A quick gander at Bob Gibson’s Baseball Reference page will tell you that the most similar pitchers to him were Jim Palmer, Jack Morris, and Amos Rusie. Comparing Gibson to these three is no insult–the trio are each Hall of Famers, with the most similar to Gibson, Palmer, also being a first-ballot Hall of Famer and the iconic ace of the semi-dynastic team for which he spent his entire career. Superficially, all of this is true, but this also demonstrates how simply looking at stat lines can miss the most interesting parts of baseball. This is no disrespect to Jim Palmer, who is an all-time great, but there is no comparable pitcher to Bob Gibson.
For an inner-circle legend, Gibson got a relatively late start to his career, not becoming a regular member of the St. Louis Cardinals’ starting rotation until he was 25–by contrast, Roger Clemens had already won two Cy Young Awards and an MVP before he began his age-25 season. Unlike perhaps the most pointed late bloomer in the recent annals of pitching, Randy Johnson, Gibson wasn’t narrow missing (and deserving) Cy Young awards at 41–he threw his final pitch at all before his fourtieth birthday. This isn’t to say Gibson was some supernova flash-in-the-pan: he was a firmly above-average pitcher for nearly a decade and a half. But when you think about Gibby, you don’t think about longevity. You think about peak. And his peak defies logic.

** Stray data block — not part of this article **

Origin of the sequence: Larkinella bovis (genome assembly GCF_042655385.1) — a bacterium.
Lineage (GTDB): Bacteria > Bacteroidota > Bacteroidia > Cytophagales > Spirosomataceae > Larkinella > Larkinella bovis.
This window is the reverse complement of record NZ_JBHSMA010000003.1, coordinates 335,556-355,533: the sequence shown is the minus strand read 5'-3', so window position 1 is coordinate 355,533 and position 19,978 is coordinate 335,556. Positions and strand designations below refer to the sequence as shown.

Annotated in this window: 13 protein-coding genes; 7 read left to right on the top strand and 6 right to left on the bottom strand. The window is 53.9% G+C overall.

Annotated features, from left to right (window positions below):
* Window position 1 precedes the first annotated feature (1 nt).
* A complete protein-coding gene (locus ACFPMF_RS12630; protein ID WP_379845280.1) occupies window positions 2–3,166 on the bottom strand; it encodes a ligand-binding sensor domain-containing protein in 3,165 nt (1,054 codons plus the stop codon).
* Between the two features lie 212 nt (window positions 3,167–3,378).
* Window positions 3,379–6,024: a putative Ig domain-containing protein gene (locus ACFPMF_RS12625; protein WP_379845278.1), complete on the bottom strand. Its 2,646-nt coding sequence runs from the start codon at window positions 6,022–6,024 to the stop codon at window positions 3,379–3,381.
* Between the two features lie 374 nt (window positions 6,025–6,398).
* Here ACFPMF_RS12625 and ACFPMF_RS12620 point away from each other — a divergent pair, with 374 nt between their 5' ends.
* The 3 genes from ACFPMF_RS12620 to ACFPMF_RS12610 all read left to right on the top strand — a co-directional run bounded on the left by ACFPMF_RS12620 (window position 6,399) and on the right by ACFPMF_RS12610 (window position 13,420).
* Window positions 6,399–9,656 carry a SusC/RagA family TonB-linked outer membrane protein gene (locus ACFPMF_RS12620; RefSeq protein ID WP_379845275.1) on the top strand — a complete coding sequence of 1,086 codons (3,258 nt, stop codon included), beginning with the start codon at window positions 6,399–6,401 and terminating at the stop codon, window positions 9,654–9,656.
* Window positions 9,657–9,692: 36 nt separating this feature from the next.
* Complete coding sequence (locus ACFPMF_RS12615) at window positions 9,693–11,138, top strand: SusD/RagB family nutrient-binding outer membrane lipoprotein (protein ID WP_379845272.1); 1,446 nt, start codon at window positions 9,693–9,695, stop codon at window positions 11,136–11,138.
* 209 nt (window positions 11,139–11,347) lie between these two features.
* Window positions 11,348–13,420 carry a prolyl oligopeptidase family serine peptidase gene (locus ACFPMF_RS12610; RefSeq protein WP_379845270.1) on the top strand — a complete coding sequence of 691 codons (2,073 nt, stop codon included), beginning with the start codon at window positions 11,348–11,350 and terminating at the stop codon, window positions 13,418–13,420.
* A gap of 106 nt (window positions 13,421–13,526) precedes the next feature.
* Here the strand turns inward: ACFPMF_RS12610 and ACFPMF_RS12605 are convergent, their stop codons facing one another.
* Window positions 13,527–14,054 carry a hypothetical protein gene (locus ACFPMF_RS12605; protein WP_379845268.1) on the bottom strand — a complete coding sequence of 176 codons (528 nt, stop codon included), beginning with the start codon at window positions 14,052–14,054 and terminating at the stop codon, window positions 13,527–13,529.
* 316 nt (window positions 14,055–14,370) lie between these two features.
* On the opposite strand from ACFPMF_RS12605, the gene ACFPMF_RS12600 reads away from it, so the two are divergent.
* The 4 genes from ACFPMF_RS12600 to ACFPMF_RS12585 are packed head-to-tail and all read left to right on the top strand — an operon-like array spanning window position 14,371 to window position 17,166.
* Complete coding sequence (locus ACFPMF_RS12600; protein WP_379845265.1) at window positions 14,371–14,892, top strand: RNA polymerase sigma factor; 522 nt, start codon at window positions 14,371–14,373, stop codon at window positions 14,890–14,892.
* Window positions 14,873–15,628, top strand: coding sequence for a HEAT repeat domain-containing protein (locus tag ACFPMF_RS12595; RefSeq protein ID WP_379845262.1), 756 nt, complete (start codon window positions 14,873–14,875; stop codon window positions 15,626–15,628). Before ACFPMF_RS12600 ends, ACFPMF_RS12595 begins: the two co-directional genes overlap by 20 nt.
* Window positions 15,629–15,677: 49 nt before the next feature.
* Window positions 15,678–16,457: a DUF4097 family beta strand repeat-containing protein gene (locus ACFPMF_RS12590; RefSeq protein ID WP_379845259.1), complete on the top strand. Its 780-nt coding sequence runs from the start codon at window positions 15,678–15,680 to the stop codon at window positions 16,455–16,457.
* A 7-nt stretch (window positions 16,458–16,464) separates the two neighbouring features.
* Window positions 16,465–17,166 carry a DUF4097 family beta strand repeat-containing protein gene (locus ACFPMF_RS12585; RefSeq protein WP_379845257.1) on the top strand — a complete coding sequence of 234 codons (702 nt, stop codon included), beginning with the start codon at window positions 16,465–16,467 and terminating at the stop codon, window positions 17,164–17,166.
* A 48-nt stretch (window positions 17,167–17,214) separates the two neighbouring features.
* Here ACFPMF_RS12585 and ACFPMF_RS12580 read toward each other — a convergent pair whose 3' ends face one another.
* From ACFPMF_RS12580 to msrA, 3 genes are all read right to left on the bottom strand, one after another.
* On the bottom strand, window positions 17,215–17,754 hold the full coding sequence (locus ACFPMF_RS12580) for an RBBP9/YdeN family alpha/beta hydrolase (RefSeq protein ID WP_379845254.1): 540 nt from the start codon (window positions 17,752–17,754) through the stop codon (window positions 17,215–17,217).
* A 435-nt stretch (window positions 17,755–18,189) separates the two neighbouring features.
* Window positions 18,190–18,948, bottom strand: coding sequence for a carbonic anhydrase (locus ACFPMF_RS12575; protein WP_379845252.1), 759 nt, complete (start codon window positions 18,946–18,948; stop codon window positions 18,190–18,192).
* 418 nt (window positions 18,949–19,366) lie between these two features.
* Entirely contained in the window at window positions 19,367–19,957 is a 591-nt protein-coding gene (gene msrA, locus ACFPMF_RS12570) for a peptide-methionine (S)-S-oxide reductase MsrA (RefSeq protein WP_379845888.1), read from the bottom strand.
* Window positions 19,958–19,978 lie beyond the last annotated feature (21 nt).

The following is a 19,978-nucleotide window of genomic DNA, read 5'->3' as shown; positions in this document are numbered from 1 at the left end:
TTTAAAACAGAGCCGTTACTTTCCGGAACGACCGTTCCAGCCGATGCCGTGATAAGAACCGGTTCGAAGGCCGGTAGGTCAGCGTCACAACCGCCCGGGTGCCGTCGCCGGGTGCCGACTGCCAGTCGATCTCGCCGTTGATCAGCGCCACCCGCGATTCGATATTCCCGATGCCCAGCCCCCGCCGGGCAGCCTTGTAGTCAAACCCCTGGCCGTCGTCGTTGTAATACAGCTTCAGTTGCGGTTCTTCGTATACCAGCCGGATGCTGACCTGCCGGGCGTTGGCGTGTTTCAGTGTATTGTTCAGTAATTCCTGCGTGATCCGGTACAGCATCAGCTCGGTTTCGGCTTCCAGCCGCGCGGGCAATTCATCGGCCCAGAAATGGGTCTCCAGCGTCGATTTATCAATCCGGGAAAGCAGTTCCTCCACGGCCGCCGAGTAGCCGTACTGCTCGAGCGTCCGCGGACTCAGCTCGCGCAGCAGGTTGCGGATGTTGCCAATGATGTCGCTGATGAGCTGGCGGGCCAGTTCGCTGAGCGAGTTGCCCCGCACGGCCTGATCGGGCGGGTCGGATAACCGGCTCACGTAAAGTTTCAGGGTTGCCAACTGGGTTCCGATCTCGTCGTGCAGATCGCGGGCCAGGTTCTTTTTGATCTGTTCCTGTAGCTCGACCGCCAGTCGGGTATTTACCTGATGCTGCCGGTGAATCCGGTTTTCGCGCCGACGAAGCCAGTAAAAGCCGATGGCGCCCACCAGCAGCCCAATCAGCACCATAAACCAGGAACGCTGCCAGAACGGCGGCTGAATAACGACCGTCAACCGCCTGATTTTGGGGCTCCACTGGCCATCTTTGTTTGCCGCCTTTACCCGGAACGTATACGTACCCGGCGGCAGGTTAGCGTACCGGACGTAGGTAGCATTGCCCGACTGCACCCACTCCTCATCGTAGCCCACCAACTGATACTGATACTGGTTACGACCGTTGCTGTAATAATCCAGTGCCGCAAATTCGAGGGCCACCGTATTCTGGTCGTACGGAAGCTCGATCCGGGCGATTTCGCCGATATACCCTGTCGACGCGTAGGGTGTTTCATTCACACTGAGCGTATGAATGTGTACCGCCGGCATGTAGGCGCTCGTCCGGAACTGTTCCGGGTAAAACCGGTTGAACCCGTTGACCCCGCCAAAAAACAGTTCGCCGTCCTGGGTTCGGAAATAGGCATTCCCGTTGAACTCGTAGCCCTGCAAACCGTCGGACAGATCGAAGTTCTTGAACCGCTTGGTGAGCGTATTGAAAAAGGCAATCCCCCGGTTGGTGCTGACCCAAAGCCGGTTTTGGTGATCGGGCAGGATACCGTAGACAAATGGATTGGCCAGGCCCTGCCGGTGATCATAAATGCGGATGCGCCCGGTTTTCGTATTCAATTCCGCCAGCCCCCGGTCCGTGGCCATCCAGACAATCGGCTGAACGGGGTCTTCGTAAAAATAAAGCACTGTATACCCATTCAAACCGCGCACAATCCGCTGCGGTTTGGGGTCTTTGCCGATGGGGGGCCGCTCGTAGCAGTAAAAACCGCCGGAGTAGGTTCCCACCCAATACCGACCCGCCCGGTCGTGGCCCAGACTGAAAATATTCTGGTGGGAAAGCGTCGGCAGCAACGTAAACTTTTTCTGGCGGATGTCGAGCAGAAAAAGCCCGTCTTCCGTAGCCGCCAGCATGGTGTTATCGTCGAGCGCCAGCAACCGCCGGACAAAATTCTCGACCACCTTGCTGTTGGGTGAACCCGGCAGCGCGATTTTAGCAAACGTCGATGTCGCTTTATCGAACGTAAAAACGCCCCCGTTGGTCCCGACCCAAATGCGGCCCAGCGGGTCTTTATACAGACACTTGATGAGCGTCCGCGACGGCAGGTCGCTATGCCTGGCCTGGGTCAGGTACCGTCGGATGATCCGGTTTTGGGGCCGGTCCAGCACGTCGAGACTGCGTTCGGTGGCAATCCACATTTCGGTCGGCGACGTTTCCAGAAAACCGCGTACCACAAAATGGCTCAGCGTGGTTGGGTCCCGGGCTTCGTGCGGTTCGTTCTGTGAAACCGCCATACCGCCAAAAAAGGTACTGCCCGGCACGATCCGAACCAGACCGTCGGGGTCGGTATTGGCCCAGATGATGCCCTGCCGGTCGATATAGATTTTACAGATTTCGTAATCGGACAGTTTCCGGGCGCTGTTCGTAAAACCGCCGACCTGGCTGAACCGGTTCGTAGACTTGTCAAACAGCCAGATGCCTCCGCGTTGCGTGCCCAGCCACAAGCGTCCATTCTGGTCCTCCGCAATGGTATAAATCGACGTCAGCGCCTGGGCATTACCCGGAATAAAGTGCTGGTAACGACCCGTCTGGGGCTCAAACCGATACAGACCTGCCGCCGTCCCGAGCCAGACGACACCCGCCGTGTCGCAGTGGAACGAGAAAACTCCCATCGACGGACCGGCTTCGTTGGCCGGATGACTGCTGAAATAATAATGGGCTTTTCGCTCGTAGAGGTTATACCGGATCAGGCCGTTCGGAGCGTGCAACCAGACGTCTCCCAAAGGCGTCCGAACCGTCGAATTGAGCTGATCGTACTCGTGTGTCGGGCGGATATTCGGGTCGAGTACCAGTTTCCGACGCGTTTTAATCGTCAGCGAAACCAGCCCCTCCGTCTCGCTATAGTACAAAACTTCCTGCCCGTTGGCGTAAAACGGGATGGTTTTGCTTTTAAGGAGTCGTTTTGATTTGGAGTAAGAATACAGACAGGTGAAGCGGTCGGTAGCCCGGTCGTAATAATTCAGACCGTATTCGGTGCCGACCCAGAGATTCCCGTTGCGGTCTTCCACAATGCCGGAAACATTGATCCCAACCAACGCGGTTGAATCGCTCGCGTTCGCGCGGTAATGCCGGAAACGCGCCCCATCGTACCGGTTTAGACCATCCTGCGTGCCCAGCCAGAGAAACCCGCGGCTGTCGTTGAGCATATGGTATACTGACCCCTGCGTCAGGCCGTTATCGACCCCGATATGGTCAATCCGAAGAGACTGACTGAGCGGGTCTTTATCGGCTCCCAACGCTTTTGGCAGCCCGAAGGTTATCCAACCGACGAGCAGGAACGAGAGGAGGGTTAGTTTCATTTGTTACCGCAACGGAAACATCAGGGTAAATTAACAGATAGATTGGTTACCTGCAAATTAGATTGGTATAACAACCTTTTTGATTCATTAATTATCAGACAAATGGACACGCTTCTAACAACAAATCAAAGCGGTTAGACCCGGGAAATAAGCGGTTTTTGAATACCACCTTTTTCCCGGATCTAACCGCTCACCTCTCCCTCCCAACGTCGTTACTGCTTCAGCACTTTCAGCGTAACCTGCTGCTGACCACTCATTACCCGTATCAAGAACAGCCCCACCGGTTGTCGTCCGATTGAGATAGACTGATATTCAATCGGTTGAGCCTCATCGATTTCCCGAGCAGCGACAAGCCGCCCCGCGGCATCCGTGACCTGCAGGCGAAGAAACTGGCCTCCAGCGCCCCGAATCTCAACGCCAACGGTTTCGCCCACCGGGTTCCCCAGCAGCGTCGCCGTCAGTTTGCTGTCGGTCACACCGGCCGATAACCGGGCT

There isn’t a pitcher in MLB history whose career ERA I know off-hand. For my own curiosity, I ventured a guess at the career ERA of Cy Young (whose career win total of 511 I know like the back of my hand) and while I came closer than I thought I would, his 2.63 mark was elusive. There is one ERA burned in the brains of myself and of countless other baseball fans, and it is one from more than twenty years before I was born–Bob Gibson. 1968. 1.12.
The number is impossible to comprehend. Roger Clemens, perhaps the greatest pitcher of the last century, had a career earned run average two full runs higher than Gibson’s 1968 mark. The only pitchers who have even scratched the surface of 1.12 since have been relievers–Eric Gagne had a close-but-no-cigar 1.20 ERA in 2003 and won the Cy Young Award despite throwing only 82 1/3 innings. Gibson threw 304 2/3, eighty-four more than the MLB leader last season. Much has been said about Gibson’s 1968 dominance; I highly recommend one of the newer entries into the canon, the 18ish minute segment SB Nation’s Jon Bois did about Gibson in his off-beat look at the decline of Bobs in sports.
1968 was a famously pitcher-friendly season across the board, and surely Gibson benefited somewhat from that environment, but 1.12? Nobody else came close to 1.12. Luis Tiant had the next lowest ERA (in 46 1/3 fewer innings), and it was 43% higher than Gibson’s. The next-best National League ERA came from Bobby Bolin, who had a 1.99 mark in 176 2/3 innings. Without Gibson, 1968 was a really good season for pitchers. With Gibson, baseball was broken. And thus baseball changed its rules, lowering the mound and altering the strike zone and all but assuring that Gibson’s 1.12 ERA remains the gold standard.